It wasn’t until I watched my father ceremoniously take out an old handsome lacquer box of sumi-e black ink and beautiful bamboo brushes that I really took notice. He would paint Korean and Japanese calligraphy onto soft and translucent white paper with this incredible black and syrupy ink. I could feel his thoughtful concentration. Each brushstroke was confident and each had purpose. When I asked if I could pleeaasse try those awesome brushes and ink, I was always turned down and told, Someday. I knew they had to be something special.

I later took closer notice of the old Korean landscape paintings around our house. They were on pretty silk scrolls hanging from wooden dowels. You probably have seen something similar at your favorite Asian restaurant. No matter the quality, I found these images of mountains, water, and nature to be increasingly beautiful, and I started to wonder, How did they do that? How did they paint those peony petals to look so real and delicate, or those mountains to look so grand?

Soon I would come to admire more styles of watercolor. Among my first inspirations was Charles Schulz (yes, the creator of the cartoon dog Snoopy). I received a big art book of his work that showcased some of the beautiful watercolor backgrounds he painted for his comic strip, Peanuts. These artworks, like the Asian ones I had grown up with, also employed visions of nature.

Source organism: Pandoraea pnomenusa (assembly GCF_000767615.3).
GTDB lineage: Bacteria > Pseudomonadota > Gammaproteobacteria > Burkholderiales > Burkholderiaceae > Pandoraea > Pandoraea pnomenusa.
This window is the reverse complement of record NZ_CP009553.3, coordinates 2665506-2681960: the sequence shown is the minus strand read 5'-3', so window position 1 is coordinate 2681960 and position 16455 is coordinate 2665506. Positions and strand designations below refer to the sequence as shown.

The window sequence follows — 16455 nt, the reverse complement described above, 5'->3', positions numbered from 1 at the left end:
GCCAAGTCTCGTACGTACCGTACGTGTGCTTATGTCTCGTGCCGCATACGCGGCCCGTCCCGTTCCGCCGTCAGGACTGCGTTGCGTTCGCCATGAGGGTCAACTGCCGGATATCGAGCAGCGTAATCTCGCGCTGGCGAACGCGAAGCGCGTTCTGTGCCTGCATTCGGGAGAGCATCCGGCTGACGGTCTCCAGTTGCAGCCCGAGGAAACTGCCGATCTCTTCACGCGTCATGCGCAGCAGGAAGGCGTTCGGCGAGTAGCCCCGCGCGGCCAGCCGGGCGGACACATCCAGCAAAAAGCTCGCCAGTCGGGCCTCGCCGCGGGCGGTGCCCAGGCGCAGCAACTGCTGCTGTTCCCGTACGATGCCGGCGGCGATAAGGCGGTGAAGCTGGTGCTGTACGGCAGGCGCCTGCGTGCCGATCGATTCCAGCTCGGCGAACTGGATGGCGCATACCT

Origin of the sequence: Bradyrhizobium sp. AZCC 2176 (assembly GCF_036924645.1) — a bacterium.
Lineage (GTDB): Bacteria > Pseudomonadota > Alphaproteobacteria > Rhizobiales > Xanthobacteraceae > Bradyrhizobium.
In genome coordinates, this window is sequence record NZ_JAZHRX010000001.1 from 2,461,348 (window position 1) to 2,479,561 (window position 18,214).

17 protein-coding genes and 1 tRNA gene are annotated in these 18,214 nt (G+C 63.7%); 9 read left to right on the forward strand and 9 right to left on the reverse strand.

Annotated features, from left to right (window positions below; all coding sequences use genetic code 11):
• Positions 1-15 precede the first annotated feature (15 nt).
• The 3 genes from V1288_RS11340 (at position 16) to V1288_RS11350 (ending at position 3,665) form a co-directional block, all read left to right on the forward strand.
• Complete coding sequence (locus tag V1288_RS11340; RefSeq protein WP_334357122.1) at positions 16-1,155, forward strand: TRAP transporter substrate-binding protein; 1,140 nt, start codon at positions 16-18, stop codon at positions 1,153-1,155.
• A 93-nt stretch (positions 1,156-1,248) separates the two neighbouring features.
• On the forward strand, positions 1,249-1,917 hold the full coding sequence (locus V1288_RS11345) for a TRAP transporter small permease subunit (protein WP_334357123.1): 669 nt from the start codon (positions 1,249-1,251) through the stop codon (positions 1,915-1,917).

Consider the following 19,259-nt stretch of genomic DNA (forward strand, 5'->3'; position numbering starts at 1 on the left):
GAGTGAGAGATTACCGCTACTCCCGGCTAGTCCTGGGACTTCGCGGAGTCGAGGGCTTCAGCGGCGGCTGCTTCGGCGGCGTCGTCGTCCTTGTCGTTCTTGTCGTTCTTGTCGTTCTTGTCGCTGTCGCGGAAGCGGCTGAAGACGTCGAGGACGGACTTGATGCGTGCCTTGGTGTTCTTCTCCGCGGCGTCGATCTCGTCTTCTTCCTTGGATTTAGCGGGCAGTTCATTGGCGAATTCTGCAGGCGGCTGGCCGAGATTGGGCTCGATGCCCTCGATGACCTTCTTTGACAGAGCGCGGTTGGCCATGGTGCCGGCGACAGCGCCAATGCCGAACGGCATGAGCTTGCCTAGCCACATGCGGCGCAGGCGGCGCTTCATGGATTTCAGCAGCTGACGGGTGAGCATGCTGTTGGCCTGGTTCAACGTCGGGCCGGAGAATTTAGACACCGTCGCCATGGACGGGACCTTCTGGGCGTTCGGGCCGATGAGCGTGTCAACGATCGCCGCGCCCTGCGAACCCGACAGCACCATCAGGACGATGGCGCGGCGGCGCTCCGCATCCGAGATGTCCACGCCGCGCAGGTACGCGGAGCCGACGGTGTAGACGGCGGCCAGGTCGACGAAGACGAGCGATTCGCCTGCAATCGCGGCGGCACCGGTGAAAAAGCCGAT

Whether it was an autumn scene with piles of colorful foliage or a snow-filled winter landscape, each depiction captured so much feeling, yet with little detail. These paintings appeared so loose in their renderings. You could see droplets of water, you could see gradations of color blending into each other. And the use of the negative space of the paper fascinated me—a small unpainted area in a wash of blue suddenly became a cloud in the sky.

In art school I was able to experiment with lots of media. I tried oils and acrylics, but I felt lost and overwhelmed in the world of linseed oils and varnishes. I would always come back to watercolor. And I still return to it—maybe because of the simplicity of needing only water to paint, or maybe because I simply love to sketch.

I love the spontaneity of capturing an image. It is pure, honest energy and emotion—there’s no struggling, no worrying for perfection in a sketch. Painting with watercolor has that sense of immediacy—you are working with wet and running color, so you have to get your brushstrokes down quickly. There’s not much time to think or agonize, so in

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  • (5/5)
    Beautiful watercolors. I love seeing the works of other artists.
  • (5/5)
    Great book, the artists are talented and not heavy handed.
  • (4/5)
    Have to admit I just looked at the illustrations but they present some really fascinating works as well as some ugly ones. Wish I could capture the ones I liked.
  • (5/5)
    I love watercolors. l like to read about other artist and see their works. This book is informative and will be useful to me. This one will be placing in my favorites file.
  • (5/5)
    o